09/17/2020 Turkey (International Christian Concern) – Once again, Turkey’s judicial courts have issued a disappointing decision during the proceedings relating to the murder of Hrant Dink, an Armenian Christian activist and journalist who was assassinated in 2007. The assassination occurred just a few months after Dink was charged for “making disparaging comments about Turkish identity” and for calling the 1915 Armenian massacre a genocide. The government is believed to have been involved in the assassination, according to multiple international human rights groups. The result has been a multi-year court drama with numerous delays and setbacks for the family as they seek justice.
Yesterday, the case continued in Istanbul’s 14th Heavy Penal Court. The court reversed its decision to hear MİT İstanbul Regional Head Ahmet Köksoy, a move which was protested by the Dink’s family lawyer. MİT is the acronym representing Turkish Intelligence, who are believed to have been involved in Dink’s assassination. However, every attempt to investigate this angle has been blocked, one of the reasons why the court case has drug on for so many years.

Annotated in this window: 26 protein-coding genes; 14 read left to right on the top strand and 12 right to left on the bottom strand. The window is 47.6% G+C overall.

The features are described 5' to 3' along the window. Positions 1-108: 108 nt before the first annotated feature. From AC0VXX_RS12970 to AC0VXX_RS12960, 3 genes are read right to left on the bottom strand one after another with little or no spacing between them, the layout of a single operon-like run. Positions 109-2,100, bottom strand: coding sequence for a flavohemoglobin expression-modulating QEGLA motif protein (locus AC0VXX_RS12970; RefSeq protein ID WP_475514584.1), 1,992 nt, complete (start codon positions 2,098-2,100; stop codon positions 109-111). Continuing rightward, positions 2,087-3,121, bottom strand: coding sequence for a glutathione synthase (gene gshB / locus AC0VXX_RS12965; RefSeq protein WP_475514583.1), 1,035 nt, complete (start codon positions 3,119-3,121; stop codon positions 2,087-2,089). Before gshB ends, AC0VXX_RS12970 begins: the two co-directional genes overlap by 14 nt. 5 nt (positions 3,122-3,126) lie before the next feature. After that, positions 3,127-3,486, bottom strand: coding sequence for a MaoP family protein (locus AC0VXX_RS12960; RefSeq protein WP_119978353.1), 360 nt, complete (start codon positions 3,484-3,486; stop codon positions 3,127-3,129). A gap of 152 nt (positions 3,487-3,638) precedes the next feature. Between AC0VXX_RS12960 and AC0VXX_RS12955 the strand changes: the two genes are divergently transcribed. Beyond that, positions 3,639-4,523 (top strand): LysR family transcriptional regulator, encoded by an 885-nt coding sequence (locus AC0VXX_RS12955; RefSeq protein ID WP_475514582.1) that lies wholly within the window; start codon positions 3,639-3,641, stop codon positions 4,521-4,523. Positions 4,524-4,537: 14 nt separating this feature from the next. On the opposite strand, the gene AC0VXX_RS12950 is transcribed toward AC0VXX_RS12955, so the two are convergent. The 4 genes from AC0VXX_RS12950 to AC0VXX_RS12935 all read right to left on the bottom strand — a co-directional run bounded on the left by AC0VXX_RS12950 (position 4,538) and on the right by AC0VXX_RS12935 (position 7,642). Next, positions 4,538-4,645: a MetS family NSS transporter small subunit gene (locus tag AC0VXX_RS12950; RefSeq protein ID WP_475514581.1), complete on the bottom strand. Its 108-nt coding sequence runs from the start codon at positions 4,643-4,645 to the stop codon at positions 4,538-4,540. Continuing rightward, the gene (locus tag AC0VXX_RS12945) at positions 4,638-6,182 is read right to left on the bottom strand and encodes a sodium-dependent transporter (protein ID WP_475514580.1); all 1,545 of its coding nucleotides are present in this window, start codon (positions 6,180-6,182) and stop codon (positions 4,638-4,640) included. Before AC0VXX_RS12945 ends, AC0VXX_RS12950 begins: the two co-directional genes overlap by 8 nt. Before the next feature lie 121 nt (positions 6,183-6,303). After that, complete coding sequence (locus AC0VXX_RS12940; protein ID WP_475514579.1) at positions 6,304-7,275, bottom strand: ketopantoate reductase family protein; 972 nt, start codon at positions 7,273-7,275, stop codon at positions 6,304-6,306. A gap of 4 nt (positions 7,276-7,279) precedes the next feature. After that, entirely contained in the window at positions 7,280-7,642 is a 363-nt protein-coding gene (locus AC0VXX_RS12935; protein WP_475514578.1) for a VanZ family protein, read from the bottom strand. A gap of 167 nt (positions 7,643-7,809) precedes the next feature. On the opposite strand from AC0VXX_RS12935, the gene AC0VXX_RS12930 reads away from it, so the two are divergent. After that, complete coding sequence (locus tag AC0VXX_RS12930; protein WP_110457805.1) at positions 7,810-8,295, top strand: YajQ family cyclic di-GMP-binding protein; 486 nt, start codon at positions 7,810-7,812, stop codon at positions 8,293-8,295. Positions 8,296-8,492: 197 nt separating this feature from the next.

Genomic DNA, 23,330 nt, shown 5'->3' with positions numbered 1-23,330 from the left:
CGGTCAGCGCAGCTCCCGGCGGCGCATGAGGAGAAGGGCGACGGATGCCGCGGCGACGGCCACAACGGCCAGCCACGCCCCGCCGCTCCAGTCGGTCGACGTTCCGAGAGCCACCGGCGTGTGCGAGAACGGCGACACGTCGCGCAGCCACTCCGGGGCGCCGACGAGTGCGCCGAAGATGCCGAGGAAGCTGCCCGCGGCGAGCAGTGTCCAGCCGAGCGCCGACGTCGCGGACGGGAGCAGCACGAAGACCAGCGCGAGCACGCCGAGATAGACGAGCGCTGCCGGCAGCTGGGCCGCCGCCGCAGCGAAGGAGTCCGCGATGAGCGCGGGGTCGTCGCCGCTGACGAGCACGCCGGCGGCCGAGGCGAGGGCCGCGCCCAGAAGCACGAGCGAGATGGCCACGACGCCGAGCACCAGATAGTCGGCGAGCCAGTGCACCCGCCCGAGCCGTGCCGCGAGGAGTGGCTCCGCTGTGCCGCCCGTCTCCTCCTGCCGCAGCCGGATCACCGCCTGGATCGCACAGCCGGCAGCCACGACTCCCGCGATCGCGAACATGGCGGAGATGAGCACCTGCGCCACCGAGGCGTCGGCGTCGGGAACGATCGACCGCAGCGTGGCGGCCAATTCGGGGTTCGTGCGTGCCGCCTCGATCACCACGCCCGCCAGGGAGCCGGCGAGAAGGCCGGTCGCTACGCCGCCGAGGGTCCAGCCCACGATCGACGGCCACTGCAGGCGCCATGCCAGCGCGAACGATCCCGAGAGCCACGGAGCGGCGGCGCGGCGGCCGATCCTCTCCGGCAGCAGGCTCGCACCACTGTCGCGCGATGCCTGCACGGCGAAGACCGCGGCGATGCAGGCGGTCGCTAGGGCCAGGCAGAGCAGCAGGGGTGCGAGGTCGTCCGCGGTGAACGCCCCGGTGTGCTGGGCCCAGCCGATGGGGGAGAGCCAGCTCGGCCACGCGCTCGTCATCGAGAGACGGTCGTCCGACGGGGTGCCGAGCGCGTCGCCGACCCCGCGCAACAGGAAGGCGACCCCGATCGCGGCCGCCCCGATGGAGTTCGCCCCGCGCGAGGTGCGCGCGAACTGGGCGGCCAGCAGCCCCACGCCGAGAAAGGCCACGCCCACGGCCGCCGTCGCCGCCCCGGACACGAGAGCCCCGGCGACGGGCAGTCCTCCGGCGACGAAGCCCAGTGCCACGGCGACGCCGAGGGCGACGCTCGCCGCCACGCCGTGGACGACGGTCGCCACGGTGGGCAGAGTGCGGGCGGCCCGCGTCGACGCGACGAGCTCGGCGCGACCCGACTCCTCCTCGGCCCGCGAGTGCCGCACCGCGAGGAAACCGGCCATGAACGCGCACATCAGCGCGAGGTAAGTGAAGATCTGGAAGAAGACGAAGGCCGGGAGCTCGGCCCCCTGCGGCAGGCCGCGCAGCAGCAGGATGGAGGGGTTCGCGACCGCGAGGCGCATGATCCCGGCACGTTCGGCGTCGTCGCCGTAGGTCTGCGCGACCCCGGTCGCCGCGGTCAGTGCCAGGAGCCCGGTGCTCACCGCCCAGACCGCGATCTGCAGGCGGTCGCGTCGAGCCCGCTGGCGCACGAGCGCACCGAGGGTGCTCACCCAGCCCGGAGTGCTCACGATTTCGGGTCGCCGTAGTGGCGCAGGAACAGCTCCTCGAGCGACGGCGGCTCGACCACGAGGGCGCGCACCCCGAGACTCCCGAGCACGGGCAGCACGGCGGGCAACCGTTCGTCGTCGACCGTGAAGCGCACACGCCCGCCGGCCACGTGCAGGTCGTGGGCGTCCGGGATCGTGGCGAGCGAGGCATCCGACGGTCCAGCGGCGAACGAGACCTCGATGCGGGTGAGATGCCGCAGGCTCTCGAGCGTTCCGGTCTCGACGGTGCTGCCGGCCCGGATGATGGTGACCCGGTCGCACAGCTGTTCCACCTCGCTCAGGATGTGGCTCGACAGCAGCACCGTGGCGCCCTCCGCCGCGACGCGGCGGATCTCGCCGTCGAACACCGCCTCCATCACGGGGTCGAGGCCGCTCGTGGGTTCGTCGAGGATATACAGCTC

Unfortunately, such a situation is all too common for Turkey’s Christian community. Insulting Turkishness is against Turkey’s penal code, and there is a social belief that all true Turks are Muslim. References to the Ottoman-era genocide are strongly discouraged, and the authorities often go out of their way to deny all references to the genocide. The government also has a long record of interfering within Christian affairs, even to the point of creating an environment which furthers additional persecution. Also, Turkey’s judicial system is sadly lacking regarding issues impacting Christians. For those Christians who were the victim of some type of incident, the authorities rarely pursue a full and transparent investigation. Given that Turkey is one of the most developed countries within the Middle East region, as well as being a NATO ally and candidate for EU membership, such a situation is all the more concerning.
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